The Nation’s Largest Libraries: A Listing By Volumes Held | ALA Library Fact Sheet 22

The Nation’s Largest Libraries: A Listing By Volumes Held

ALA Library Fact Sheet 22

This fact sheet lists the top 100 largest libraries in the United States by volumes held.

For lists of the largest public libraries only, see ALA Library Fact Sheet 13 – The Nation’s Largest Public Libraries: Top 25 Rankings, which lists the top 25 public libraries in the United States by population served, by library collection, by circulation, and by library visits.

See below for definitions of “volume” for both public libraries and academic (college and university) libraries.

Number Source Library Name Volumes Held

1 L Library of Congress 34,528,818

2 P+A Boston Public Library (Branches + Research Collections) 19,090,261

3 A Harvard University 16,832,952

4 P+A New York Public Library (Branches + Research Collections) 16,342,365

5 A University of Illinois – Urbana-Champaign 13,158,748

6 A Yale University 12,787,962

7 A University of California – Berkeley 11,545,418

8 A Columbia University 11,189,036

9 A University of Michigan 10,778,736

10 A University of Texas – Austin 9,990,941

via The Nation’s Largest Libraries: A Listing By Volumes Held | Professional Tools.

Back in the day, collection size was conflated with quality, especially in academic libraries. As I’ve heard it told to me, it used to be that the larger the collection size, the more weight it got from university accreditation committees.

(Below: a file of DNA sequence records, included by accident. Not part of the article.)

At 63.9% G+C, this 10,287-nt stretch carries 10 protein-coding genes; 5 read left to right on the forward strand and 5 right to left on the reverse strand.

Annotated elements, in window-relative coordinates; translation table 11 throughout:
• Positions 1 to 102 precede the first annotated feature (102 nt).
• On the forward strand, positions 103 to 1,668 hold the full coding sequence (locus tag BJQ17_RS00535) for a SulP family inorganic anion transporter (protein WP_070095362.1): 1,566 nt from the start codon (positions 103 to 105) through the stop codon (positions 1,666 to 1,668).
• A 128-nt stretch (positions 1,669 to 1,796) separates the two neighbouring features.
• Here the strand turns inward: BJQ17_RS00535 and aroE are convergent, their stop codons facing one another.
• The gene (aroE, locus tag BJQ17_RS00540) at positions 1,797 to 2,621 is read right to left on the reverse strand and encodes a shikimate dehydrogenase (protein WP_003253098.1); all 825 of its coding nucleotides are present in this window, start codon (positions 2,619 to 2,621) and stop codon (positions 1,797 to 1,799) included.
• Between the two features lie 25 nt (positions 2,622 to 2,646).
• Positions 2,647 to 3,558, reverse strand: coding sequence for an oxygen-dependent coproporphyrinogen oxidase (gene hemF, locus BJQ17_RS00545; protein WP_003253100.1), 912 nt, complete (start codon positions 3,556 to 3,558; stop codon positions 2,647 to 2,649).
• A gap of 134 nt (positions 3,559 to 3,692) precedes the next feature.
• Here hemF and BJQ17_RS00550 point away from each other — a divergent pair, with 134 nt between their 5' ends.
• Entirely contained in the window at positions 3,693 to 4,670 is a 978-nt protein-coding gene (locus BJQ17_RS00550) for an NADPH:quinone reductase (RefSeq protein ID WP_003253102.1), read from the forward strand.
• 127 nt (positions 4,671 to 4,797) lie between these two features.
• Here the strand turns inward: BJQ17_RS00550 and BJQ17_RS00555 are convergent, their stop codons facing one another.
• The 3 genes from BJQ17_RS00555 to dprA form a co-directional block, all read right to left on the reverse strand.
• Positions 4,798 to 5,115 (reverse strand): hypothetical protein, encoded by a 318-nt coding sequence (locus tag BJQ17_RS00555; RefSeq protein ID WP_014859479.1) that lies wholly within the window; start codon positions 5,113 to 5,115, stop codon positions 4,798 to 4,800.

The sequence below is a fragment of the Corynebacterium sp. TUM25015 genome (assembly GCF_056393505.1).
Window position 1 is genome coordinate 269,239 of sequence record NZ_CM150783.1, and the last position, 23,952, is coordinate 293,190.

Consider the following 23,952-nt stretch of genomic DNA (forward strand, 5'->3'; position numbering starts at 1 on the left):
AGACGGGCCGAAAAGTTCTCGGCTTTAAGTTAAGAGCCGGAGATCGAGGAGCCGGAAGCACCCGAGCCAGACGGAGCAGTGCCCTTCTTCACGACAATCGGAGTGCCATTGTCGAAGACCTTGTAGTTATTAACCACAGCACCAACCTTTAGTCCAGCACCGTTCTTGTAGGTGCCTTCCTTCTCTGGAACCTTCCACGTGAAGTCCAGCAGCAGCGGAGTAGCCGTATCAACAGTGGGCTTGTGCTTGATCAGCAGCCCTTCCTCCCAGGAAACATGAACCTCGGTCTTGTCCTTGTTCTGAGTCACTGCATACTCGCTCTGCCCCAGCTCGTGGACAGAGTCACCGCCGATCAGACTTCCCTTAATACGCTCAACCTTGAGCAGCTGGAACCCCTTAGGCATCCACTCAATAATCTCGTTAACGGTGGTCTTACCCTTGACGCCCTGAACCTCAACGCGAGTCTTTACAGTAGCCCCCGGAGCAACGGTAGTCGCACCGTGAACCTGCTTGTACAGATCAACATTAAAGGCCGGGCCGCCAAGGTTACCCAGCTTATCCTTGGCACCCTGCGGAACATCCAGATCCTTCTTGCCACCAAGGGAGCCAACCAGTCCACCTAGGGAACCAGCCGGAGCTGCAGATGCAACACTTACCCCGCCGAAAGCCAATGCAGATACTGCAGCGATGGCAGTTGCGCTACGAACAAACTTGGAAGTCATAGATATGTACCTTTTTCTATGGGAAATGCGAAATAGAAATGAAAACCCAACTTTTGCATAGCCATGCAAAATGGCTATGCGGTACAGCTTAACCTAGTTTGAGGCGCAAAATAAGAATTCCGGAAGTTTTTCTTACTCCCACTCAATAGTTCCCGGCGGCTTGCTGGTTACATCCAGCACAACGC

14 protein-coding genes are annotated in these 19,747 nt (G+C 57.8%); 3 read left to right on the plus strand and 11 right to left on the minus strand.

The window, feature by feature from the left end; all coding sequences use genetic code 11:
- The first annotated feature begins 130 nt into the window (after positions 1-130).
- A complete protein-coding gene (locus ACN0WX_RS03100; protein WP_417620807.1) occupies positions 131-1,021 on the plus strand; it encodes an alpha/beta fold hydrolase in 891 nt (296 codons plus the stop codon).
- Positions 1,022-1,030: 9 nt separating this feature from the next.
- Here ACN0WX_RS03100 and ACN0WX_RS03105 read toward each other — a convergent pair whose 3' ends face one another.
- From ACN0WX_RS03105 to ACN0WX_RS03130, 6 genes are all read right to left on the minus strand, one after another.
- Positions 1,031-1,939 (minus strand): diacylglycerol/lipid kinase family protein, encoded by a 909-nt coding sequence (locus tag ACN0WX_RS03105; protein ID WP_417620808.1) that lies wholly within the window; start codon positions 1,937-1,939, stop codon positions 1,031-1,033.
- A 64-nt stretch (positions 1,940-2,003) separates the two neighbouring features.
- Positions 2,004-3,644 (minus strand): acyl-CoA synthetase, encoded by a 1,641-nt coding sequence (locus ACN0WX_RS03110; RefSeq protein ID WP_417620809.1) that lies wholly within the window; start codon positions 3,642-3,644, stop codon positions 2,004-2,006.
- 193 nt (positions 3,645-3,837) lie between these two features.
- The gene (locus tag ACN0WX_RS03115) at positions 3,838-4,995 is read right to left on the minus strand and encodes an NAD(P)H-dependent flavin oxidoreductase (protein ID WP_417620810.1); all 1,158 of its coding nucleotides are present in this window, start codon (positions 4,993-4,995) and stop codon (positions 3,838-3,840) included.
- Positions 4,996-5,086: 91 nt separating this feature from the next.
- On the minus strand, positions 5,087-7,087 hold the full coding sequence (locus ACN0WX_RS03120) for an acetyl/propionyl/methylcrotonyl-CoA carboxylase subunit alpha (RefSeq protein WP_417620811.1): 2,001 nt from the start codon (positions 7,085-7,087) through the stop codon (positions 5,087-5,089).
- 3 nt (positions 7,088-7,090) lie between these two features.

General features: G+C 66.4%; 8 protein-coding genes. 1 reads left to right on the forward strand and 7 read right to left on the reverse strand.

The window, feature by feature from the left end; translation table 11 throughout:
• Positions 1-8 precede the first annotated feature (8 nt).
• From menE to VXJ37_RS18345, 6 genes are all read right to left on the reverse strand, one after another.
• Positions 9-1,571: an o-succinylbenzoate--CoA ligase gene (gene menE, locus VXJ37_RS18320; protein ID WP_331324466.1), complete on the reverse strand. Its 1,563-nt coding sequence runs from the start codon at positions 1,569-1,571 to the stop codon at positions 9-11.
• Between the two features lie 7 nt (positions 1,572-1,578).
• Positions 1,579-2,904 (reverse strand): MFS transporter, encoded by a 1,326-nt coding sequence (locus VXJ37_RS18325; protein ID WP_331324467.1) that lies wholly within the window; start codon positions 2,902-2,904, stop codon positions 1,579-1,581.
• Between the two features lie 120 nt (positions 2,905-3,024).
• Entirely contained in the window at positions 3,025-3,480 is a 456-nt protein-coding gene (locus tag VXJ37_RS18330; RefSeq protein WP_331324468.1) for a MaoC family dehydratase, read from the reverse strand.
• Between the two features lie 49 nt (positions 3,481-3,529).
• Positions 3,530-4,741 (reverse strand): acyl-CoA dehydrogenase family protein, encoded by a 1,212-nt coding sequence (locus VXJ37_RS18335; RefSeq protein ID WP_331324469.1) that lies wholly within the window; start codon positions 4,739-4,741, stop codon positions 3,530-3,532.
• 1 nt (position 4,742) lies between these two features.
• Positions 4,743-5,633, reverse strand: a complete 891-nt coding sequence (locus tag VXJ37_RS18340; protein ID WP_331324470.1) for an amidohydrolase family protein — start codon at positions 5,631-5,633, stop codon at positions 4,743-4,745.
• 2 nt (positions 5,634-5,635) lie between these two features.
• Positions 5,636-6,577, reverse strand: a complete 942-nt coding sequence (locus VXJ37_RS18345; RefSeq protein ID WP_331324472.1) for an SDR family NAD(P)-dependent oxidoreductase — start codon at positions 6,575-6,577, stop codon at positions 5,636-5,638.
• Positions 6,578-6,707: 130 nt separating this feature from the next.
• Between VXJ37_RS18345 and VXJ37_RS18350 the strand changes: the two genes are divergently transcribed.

While I still believe in the value of collections in the administrative custody of libraries, I acknowledge and support people who believe that WHAT you do with your collections and HOW you make them accessible to your user community is just as important as having a collection. I think this is particularly true for public libraries. What sounds more promising? (figures made up):

1) A library with 100,000 volumes where, on average each book is checked out every other year?

2) A library with 20,000 volumes where, on average each book is checked out every month?

For public and school libraries, strictly in my own opinion, it makes more sense to have smaller collections combined with better marketing to circulate more of the collection. This may also mean more aggressive weeding of the collection.

For libraries that need to be research institutions, I think size may still matter. But so does marketing and good cataloging so that when that researchers really needs that one thing, they can find it.

What do you think? And do any of the libraries on ALA’s list surprise you?

 

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